On Thursday, December 31, 2020, the President signed into law:

S 1694, the “One Small Step to Protect Human Heritage in Space Act,” which requires NASA to add recommendations and inform other relevant Federal agencies of information relating to the principle of due regard and the limitation of harmful interference with historic Apollo lunar landing site artifacts.

This bill requires a federal agency that issues a license for the conduct of a lunar activity to require that each license applicant agree to abide by recommendations, guidelines, or principles issued by NASA Related to the protection and preservation of U.S. government lunar artifacts.

Apollo 11 moonwalkers, Neil Armstrong and Buzz Aldrin.
Credit: NASA

A federal agency may exempt specific activities from such an agreement if the activities have legitimate and significant historical, archaeological, anthropological, scientific, or engineering value; assess a penalty fee for violations of such an agreement.

NASA’s Lunar Reconnaissance Orbiter has used its LROC system to provide looks at the Apollo 11 landing site. The remnants of Neil Armstrong and Buzz Aldrin’s historic first steps on the surface are seen as dark paths around the Lunar Module (LM), Lunar Ranging RetroReflector (LRRR) and Passive Seismic Experiment Package (PSEP), as well as leading to and from Little West crater.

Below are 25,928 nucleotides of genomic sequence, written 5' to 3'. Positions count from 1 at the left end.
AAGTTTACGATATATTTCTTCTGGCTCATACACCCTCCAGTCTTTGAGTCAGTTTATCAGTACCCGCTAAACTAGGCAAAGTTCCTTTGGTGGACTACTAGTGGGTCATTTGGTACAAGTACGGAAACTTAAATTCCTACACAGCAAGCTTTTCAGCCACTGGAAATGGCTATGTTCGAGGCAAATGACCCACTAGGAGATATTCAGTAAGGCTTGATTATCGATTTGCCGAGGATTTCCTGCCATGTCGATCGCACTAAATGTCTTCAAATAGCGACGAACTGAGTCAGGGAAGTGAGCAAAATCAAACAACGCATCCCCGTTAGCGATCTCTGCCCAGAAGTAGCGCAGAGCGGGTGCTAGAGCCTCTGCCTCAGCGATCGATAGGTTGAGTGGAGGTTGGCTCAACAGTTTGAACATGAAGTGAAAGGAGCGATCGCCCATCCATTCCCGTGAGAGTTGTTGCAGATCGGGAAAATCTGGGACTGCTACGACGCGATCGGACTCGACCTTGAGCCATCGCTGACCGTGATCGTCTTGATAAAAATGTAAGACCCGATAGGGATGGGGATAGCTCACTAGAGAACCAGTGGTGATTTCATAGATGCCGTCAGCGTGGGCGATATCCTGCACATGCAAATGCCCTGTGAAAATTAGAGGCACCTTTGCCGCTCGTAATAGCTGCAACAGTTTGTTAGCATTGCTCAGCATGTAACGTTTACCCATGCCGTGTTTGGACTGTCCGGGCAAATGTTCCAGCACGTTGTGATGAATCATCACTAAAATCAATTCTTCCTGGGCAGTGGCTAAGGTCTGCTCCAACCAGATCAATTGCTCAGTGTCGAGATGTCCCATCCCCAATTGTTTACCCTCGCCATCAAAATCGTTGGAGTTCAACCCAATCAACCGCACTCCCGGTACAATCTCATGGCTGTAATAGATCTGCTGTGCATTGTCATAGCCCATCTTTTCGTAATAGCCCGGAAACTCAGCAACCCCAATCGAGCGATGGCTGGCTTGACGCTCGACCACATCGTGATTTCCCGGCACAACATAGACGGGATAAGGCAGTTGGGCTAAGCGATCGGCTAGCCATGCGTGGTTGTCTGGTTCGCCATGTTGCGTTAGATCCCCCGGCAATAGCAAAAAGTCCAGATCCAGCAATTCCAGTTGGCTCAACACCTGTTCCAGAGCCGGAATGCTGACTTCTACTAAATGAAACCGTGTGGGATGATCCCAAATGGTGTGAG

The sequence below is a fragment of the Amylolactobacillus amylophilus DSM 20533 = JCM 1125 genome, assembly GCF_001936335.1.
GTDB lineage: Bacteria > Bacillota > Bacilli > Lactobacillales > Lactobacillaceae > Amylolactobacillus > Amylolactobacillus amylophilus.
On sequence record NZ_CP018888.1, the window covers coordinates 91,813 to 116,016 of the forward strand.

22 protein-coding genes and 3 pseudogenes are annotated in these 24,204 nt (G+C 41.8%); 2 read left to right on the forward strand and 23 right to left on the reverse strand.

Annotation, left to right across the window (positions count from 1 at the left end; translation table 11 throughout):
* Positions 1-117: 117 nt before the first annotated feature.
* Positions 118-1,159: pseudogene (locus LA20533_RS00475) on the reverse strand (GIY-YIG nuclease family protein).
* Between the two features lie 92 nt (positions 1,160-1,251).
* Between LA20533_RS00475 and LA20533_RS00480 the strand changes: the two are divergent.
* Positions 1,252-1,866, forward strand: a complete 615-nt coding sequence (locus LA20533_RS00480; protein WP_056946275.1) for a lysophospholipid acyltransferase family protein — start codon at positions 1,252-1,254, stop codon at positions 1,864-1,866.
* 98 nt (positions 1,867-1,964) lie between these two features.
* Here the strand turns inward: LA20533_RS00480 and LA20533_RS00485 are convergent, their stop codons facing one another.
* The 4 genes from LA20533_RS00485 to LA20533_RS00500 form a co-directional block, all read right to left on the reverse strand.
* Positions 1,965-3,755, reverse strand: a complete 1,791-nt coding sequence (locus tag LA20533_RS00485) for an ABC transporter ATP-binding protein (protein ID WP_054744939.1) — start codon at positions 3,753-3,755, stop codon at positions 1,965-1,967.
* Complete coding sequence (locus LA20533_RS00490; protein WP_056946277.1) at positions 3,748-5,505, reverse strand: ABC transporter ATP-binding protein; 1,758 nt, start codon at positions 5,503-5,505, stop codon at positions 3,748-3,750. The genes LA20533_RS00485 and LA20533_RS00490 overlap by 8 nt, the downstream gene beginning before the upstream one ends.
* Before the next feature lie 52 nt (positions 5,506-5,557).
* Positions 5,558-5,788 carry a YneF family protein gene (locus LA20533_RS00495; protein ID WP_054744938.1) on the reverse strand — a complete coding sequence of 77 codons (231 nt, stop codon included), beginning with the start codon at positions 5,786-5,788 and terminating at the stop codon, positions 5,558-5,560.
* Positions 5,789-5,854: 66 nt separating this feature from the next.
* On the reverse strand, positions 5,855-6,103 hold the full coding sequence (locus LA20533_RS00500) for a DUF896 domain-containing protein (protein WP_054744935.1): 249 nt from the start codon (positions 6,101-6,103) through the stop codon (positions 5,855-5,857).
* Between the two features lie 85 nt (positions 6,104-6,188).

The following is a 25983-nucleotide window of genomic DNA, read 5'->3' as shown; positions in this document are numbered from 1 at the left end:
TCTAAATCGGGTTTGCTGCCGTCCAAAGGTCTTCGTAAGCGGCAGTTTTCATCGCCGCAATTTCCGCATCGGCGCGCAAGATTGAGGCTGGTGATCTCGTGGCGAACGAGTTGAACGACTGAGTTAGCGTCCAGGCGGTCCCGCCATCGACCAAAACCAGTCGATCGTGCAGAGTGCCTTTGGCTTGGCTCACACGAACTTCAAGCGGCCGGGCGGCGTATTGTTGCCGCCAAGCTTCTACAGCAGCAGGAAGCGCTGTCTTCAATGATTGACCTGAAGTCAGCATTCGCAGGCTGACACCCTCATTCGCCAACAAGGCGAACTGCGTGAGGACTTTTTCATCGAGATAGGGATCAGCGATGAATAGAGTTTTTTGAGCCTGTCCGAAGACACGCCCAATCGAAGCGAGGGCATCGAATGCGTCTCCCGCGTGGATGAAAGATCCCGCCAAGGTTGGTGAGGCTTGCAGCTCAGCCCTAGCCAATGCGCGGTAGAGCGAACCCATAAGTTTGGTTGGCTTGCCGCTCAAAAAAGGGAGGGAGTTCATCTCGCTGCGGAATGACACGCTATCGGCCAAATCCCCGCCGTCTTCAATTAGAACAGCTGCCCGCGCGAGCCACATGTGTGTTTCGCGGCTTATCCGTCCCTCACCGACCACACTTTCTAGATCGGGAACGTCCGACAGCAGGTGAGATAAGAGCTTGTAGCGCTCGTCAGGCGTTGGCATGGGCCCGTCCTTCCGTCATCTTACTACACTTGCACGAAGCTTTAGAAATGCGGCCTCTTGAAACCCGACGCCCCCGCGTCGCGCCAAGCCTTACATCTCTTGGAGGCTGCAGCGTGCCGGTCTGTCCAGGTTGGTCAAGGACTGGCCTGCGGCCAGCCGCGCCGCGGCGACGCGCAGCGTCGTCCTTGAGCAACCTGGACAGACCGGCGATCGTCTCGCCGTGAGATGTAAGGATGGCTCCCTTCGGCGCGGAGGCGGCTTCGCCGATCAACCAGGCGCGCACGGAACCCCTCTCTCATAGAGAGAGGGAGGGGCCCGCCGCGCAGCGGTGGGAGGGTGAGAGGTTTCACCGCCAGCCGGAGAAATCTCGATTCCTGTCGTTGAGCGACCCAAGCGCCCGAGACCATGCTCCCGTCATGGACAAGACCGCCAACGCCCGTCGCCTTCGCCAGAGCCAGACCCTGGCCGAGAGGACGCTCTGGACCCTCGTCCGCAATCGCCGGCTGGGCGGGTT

Credit: NASA/GSFC/Arizona State University

Sense of Congress

The Act establishes the sense of Congress that the Apollo 11 landing site, other historical sites, and artifacts should be preserved. The bill accomplishes this goal by requiring companies seeking U.S. licenses to operate in space to agree to avoid disturbing U.S. Government artifacts and landing sites, including the Apollo 11 landing site, by adhering to NASA guidance on the protection of lunar artifacts. It defines “lunar activity” in the context of this licensing requirement and allows for the assessment of penalties for noncompliance.